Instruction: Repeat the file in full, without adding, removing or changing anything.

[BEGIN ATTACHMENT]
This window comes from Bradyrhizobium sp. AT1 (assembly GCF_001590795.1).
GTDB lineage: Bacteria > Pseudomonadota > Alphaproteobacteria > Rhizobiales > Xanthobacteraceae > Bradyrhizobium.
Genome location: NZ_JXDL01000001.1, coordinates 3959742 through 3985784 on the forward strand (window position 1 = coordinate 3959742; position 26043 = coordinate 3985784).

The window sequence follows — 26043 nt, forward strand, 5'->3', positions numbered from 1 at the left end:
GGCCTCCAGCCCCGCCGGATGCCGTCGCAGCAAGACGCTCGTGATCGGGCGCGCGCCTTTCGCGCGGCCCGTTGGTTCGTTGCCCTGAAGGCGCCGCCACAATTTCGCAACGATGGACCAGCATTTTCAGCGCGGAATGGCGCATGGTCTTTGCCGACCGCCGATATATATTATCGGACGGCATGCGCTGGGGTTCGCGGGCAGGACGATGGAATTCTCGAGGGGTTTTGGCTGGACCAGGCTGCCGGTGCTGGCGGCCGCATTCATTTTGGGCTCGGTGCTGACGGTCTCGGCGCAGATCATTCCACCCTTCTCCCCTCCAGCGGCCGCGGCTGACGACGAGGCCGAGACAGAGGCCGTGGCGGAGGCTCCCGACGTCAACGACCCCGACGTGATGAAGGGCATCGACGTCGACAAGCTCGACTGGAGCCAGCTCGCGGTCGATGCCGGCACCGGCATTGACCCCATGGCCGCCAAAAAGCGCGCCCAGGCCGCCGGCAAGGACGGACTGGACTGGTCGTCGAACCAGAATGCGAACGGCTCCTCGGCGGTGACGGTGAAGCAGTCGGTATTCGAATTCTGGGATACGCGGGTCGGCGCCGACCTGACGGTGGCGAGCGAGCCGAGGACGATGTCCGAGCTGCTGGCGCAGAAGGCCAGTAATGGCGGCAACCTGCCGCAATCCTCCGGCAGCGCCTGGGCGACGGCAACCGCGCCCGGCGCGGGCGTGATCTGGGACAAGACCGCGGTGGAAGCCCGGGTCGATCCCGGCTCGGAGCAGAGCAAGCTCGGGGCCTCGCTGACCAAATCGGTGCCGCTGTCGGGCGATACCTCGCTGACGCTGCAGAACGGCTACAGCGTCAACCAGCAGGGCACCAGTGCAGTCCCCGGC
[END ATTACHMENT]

This window comes from Bradyrhizobium sp. AT1 (assembly GCF_001590795.1).
GTDB lineage: Bacteria > Pseudomonadota > Alphaproteobacteria > Rhizobiales > Xanthobacteraceae > Bradyrhizobium.
Genome location: NZ_JXDL01000001.1, coordinates 3959742 through 3985784 on the forward strand (window position 1 = coordinate 3959742; position 26043 = coordinate 3985784).

The window sequence follows — 26043 nt, forward strand, 5'->3', positions numbered from 1 at the left end:
GGCCTCCAGCCCCGCCGGATGCCGTCGCAGCAAGACGCTCGTGATCGGGCGCGCGCCTTTCGCGCGGCCCGTTGGTTCGTTGCCCTGAAGGCGCCGCCACAATTTCGCAACGATGGACCAGCATTTTCAGCGCGGAATGGCGCATGGTCTTTGCCGACCGCCGATATATATTATCGGACGGCATGCGCTGGGGTTCGCGGGCAGGACGATGGAATTCTCGAGGGGTTTTGGCTGGACCAGGCTGCCGGTGCTGGCGGCCGCATTCATTTTGGGCTCGGTGCTGACGGTCTCGGCGCAGATCATTCCACCCTTCTCCCCTCCAGCGGCCGCGGCTGACGACGAGGCCGAGACAGAGGCCGTGGCGGAGGCTCCCGACGTCAACGACCCCGACGTGATGAAGGGCATCGACGTCGACAAGCTCGACTGGAGCCAGCTCGCGGTCGATGCCGGCACCGGCATTGACCCCATGGCCGCCAAAAAGCGCGCCCAGGCCGCCGGCAAGGACGGACTGGACTGGTCGTCGAACCAGAATGCGAACGGCTCCTCGGCGGTGACGGTGAAGCAGTCGGTATTCGAATTCTGGGATACGCGGGTCGGCGCCGACCTGACGGTGGCGAGCGAGCCGAGGACGATGTCCGAGCTGCTGGCGCAGAAGGCCAGTAATGGCGGCAACCTGCCGCAATCCTCCGGCAGCGCCTGGGCGACGGCAACCGCGCCCGGCGCGGGCGTGATCTGGGACAAGACCGCGGTGGAAGCCCGGGTCGATCCCGGCTCGGAGCAGAGCAAGCTCGGGGCCTCGCTGACCAAATCGGTGCCGCTGTCGGGCGATACCTCGCTGACGCTGCAGAACGGCTACAGCGTCAACCAGCAGGGCACCAGTGCAGTCCCCGGC